How to set up VMware PXE Manager and its additional features. VMware expert Mike Laverick tells of his favourite 'fling' - Massimiliano Daneri's PXE Manager.
VMware Labs serves as a portal for various engineers and enthusiasts to let their virtualisation pet projects out into the wild. These "Flings" as they call them are generally not supported by VMware officially, but you might find some of them very useful.
My current favourite Fling is Massimiliano Daneri's PXE Manager (PXE is Preboot eXecution Environment). Daneri is known for his legendary vmbk.pl script, one of the first backup utilities created back when there was no backup system for VMware virtual machines, not even on the third-party market.
Danari's new project adds an application to vCenter that assists you in putting together a PXE boot deployment of ESXi. This accomplishes two things: It automates the installation to disk of ESXi to a physical server (stateful) or allows just the ESXi to boot over the network using the commonly recognised PXE standard, otherwise known as stateless ESXi.
Danari's work shows the direction that perhaps VMware will be taking in the not too distant future: that is, a situation where you can run a diskless server or blade and deliver the hypervisor across the network leaving it resident in memory. Such an approach would make it a breeze to mass deploy ESX for cloud-scale and would make an "upgrade" from one ESX distribution to another as simple as entering maintenance mode and then rebooting.
You can install the PXE manager into a Windows environment and it will act as an appliance, holding the source of ESX as well as running a Dynamic Host Configuration Protocol (DHCP) service to facilitate the deployment approach. Consultants and contractors might then carry such a virtual machine (VM) around running VMware Workstation or Fusion to ease deployment. I've found Danari's Fling so well built that it could be an ultimate deployment appliance (UDA) or ESX deployment appliance (EDA) "killer".
How to setup VMware PXE Manager
To set up VMware PXE Manager, first download the binaries from the website and extract them to a Windows instance. The core executable ships in two forms: GEXE and GPXE.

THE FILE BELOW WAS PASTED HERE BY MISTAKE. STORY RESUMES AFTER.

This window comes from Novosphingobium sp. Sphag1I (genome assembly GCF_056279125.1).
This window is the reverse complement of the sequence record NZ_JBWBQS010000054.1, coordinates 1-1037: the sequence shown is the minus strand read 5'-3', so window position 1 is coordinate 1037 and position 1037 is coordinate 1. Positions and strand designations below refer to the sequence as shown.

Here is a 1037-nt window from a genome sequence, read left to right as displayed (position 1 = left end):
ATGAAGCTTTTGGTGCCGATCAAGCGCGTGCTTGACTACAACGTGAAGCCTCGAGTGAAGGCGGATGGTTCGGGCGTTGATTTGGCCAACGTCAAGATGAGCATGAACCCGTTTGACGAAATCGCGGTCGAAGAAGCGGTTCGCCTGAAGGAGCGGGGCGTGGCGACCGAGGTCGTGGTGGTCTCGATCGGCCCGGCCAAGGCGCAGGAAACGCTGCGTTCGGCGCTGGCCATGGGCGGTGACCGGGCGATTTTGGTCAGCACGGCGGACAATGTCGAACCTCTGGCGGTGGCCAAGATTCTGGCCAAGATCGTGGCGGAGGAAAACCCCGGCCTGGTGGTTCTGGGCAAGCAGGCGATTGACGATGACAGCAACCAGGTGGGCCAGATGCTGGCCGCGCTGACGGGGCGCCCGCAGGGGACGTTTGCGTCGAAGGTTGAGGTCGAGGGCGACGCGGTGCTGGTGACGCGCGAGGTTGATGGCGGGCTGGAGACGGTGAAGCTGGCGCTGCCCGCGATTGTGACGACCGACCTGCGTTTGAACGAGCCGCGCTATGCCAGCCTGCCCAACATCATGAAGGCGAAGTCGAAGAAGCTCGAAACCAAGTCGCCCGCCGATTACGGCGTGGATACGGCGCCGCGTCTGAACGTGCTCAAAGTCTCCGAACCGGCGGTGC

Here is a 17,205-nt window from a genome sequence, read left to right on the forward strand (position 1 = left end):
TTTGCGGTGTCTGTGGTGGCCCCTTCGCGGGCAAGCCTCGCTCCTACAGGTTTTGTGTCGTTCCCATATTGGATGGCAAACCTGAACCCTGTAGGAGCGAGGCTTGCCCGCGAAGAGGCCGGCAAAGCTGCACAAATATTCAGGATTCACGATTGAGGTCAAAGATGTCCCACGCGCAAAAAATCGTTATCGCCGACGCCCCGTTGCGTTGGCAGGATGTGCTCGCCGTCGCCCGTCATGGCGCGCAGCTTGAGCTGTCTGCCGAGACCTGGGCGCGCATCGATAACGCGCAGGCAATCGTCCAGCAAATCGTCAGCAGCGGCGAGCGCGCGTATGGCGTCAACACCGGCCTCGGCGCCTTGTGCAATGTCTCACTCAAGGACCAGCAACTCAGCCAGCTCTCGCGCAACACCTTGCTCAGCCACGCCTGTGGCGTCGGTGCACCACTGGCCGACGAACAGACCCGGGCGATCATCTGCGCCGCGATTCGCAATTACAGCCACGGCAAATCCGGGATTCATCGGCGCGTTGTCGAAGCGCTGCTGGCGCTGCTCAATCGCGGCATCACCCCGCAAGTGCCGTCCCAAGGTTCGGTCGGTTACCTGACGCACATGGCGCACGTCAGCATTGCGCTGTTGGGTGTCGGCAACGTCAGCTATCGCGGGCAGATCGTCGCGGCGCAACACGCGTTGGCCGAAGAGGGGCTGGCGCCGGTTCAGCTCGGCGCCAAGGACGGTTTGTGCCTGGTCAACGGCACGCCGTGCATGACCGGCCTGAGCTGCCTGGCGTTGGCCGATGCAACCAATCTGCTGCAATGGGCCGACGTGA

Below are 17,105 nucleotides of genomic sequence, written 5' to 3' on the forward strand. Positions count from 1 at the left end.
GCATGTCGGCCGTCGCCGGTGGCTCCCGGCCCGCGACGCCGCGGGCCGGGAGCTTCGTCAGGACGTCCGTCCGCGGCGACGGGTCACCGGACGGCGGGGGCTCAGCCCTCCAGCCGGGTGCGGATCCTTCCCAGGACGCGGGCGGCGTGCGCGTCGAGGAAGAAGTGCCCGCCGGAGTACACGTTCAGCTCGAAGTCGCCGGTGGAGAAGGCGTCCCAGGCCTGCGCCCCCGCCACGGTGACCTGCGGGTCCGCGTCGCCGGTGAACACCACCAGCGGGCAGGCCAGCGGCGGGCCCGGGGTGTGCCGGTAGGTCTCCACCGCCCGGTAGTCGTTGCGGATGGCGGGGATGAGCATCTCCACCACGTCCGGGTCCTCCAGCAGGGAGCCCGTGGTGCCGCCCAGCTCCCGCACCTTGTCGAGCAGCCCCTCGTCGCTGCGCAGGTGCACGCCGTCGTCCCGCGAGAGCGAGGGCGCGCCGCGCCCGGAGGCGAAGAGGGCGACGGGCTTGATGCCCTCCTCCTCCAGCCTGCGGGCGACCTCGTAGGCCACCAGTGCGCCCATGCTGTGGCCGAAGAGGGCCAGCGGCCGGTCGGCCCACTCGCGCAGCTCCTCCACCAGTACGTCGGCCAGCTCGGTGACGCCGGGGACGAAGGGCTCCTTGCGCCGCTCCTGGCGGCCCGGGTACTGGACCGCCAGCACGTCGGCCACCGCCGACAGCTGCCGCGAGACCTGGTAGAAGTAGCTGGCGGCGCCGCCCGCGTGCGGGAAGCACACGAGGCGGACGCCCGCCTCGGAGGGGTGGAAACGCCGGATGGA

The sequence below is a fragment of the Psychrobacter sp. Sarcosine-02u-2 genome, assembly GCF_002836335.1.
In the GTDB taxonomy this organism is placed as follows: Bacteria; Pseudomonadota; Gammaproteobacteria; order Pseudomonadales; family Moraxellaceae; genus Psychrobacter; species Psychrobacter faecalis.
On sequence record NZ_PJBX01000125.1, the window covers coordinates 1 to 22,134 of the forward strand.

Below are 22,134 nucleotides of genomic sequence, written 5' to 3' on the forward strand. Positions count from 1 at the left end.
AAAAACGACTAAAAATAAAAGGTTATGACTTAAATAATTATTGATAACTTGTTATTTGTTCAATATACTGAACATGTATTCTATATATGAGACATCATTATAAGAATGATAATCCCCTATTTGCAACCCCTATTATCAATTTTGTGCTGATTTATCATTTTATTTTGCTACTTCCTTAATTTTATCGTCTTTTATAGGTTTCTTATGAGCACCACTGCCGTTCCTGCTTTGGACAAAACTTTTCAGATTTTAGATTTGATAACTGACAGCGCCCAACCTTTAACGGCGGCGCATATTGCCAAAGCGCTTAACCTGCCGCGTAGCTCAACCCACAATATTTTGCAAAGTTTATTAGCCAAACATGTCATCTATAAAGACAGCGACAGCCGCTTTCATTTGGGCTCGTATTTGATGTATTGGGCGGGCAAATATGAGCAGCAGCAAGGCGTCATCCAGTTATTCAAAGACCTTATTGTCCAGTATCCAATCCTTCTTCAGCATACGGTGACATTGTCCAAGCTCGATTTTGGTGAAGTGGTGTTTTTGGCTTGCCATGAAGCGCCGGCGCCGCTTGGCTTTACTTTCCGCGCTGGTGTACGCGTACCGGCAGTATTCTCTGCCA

GEXE is an open source PXE project and extends PXE support to devices and systems that may not have supported PXE natively; it can also be used to extend PXE to support other protocols such as HTTP, iSCSI and ATA over Ethernet. Additionally, GEXEsupports Wi-Fi PXE boot andstandard PXE support on the TFTP protocol and wired connections. GPXE is an extension of PXE, because one of the most popular ways of getting the GPXE stack loaded is by carrying out a PXE boot first to load the extensions after. With all that said, it looks like GPXE development ceased in the summer of 2010 and that its functionality will be ported to iPXE.
Whatever type of PXE you select, installing PXE Manager is another affair. The fun stuff happens when the VMware PXE Manager post-configuration utility runs vpxecmd.exe. This command-line utility allows you to make the PXE Manager aware of your vCenter environment. It also installs Microsoft Server for NFS, which is a requirement if you want PXE Manager for stateless ESX booting, but it's not required if you want to use the manager for stateful ESX installations.
Danari has made it clear that, in the future, he wants to allow for the mounting of third-party NFS systems so that builds can remain on storage, which is highly available. PXE Manager currently introduces a non-RFC compliant DHCP server to aid in the PXE boot process, and, eventually, Danari wants to allow for PXE Manager to use more corporate friendly DHCP services.
This is the main black background/white text part of the installation. From this point, one would install the PXE Manager plug-in, and the rest of the configuration would be handled via a GUI.
The PXE Manager has four main tabs and, in some cases, there are "sub-tabs" for those four main options.
The repository tab is used to upload and import the ESXi build. PXE Manager does support multiple builds within the system, and because the build is delivered to the physical machine by a MAC address, it's entirely possible to have some hosts booting to one build of ESXi, distinct from another. You might find this useful if you have a VMware Beta Program and need to run different versions of ESXi in your labs. With the PXE Manager, you could easily switch from a beta build to a production build.